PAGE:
We’re living in a VUCA (volatile, uncertain, complex, ambiguous) world that continues to change at an unprecedented rate. Take a look around you, the world looks nothing like it did ten years ago. And if you had been asked to predict the socio – political upheavals of the last 12 months, well, I’ll bet that you couldn’t have (and if you had? we would have sat and laughed). The world is changing rapidly and we need to find a way to change with it. Whilst we know much about the importance of individual resilience and it’s impact upon performance, we often miss the uncomfortable truth that even resilient individuals will struggle to thrive in organisations that are designed to stifle rather than support.
If you arrived at work this morning, feeling good, shared a few words or a joke with colleagues then you’re probably in an organisation with a positive work culture. If your answer is ‘Yes’ feel the love and sit this article out. If you walked through the door and the toxicity was palpable, sticking to the floor, your shoes, eventually enveloping you, then that negative workplace culture may be damaging more than your day.
Part of us knows already that this isn’t the right way to live. You don’t need to examine the science to know that sort of workplace produces a huge downer on your day, that sometimes it dominoes into the rest of your life, leaving you feeling overwhelmed and out of control. You muster all of your energy (and civility) for work, returning home with a huge vitality deficit, which slowly but surely infects both your personal time and your personal relationships.
But it could be worse than you think. I first noticed this phenomenon whilst working with a range of organisations over a period of years. From FTSE 200 to small charitable bodies, there was one thing that they all had in common. When the leader was all stick and no carrot the results were high levels of absenteeism, stressed out teams, demotivation and eventually a rapid staff turnover. Even more surprising at the time, this behaviour went unchecked and unchallenged leaving employees disclosing how undervalued, overstretched and frankly, ill they felt as a result. It was visible, easily recognisable. Leaders at the top had created a culture so toxic it was visible to everyone but themselves. Good businesses go bad, crack teams weaken or adopt bad practice by osmosis, emulating their leader’s despotic characteristics and eventually good people jump ship. It got me wondering. If negative cultures and dysfunctional leadership result in increased levels of absenteeism, what is the long term impact on our health?
Research in organisational psychology consistently demonstrates that a toxic environment characterised by hierarchical structures, narcissistic leaders, backbiting and gossip not only demotivates employees, reducing productivity, it also harms their health. Authoritarian leaders lack the self awareness necessary to recognise the hidden costs of such practices. Anna Nyberg’s research at Sweden’s Karolinska Institute highlighted a link between leadership behaviours and employee heart health. If your boss encourages a stressful practices in the false belief that a cut throat environment will increase productivity, it may just be damaging your health.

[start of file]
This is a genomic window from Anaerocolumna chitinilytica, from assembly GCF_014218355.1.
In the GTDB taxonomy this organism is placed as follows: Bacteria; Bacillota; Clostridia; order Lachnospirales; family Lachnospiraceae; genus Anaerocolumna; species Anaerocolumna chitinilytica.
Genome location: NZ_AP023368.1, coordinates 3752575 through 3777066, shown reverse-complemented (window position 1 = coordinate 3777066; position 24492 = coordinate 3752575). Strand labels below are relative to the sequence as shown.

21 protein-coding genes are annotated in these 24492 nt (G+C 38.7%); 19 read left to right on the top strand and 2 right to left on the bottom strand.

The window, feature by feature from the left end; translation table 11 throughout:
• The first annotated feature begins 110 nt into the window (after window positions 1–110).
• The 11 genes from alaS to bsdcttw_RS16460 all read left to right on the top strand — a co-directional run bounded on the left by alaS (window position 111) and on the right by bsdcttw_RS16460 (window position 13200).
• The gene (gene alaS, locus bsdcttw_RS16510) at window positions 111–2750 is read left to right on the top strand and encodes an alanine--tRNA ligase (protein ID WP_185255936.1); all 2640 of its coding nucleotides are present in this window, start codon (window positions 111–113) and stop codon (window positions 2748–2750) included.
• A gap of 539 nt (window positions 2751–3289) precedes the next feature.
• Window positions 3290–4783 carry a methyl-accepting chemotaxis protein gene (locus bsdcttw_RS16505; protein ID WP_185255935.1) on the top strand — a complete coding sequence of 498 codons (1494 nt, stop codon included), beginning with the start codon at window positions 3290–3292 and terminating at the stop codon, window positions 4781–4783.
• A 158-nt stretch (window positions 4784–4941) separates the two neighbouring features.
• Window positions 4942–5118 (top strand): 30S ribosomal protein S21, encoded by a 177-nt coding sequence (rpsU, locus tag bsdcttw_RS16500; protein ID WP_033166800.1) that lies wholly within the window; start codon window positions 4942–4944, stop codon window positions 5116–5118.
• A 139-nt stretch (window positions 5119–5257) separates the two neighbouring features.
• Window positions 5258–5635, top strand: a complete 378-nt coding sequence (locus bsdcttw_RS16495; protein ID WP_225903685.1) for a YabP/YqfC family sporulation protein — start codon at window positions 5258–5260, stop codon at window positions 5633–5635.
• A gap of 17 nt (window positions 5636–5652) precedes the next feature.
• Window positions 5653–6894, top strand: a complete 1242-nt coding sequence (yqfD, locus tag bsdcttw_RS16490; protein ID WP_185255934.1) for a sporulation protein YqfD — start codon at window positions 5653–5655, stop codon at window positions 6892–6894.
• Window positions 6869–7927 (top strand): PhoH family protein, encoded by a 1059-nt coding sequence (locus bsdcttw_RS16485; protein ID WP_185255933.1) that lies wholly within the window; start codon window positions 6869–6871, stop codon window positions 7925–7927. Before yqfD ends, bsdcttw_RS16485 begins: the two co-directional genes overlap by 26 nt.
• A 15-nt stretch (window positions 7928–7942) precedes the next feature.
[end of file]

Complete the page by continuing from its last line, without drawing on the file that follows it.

If you walk into work everyday feeling unsupported, dreading the next round of persecution or the pitting of team members against each other it could be time for a rethink. Sarah Pressman’s research from the University of California produced worrying data. Whereas the probability of early death is increased by 20% if you are obese, 30% for excessive drinkers, 50% higher for smokers it is increased an astounding 70% for those with poor social relationships. We do the same things, day in, day out, telling ourselves that we need to pay the bills, kidding ourselves that things aren’t bad, it’s ok really, when inside we know that we are in the wrong working environment. If your workplace is toxic it may just be reducing your life expectancy and that’s food for thought.
If you find yourself in a toxic workplace culture (or even inadvertently leading one) contact us to find out how you can adopt a more positive and productive approach at firstname.lastname@example.org Like to find out how you can embed growth mindset or mindfulness into what you do? Check out our forthcoming events and course brochure. Looking for something more bespoke? We’d love to talk to you about getting the most out of your team by using positive psychology, contact us to find out more.
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